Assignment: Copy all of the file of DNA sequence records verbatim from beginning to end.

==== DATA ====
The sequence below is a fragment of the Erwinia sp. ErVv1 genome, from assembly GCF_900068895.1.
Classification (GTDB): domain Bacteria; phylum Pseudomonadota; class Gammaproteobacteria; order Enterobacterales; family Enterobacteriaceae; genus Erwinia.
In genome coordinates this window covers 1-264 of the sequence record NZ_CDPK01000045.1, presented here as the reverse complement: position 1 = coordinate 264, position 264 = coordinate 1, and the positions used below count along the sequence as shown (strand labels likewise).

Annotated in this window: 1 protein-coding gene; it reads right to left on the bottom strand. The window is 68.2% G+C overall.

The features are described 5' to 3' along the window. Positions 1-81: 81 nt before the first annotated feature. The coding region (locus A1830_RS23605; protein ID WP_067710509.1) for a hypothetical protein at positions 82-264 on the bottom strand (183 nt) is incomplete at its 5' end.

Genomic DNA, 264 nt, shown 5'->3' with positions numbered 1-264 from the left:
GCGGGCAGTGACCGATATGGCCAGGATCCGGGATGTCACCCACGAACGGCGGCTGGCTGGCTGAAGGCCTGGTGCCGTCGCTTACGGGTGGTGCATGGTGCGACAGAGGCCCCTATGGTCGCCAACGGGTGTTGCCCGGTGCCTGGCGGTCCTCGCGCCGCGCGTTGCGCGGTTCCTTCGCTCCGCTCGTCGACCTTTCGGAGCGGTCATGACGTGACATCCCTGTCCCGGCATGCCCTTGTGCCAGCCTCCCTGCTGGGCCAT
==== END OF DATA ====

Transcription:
The sequence below is a fragment of the Erwinia sp. ErVv1 genome, from assembly GCF_900068895.1.
Classification (GTDB): domain Bacteria; phylum Pseudomonadota; class Gammaproteobacteria; order Enterobacterales; family Enterobacteriaceae; genus Erwinia.
In genome coordinates this window covers 1-264 of the sequence record NZ_CDPK01000045.1, presented here as the reverse complement: position 1 = coordinate 264, position 264 = coordinate 1, and the positions used below count along the sequence as shown (strand labels likewise).

Annotated in this window: 1 protein-coding gene; it reads right to left on the bottom strand. The window is 68.2% G+C overall.

The features are described 5' to 3' along the window. Positions 1-81: 81 nt before the first annotated feature. The coding region (locus A1830_RS23605; protein ID WP_067710509.1) for a hypothetical protein at positions 82-264 on the bottom strand (183 nt) is incomplete at its 5' end.

Genomic DNA, 264 nt, shown 5'->3' with positions numbered 1-264 from the left:
GCGGGCAGTGACCGATATGGCCAGGATCCGGGATGTCACCCACGAACGGCGGCTGGCTGGCTGAAGGCCTGGTGCCGTCGCTTACGGGTGGTGCATGGTGCGACAGAGGCCCCTATGGTCGCCAACGGGTGTTGCCCGGTGCCTGGCGGTCCTCGCGCCGCGCGTTGCGCGGTTCCTTCGCTCCGCTCGTCGACCTTTCGGAGCGGTCATGACGTGACATCCCTGTCCCGGCATGCCCTTGTGCCAGCCTCCCTGCTGGGCCAT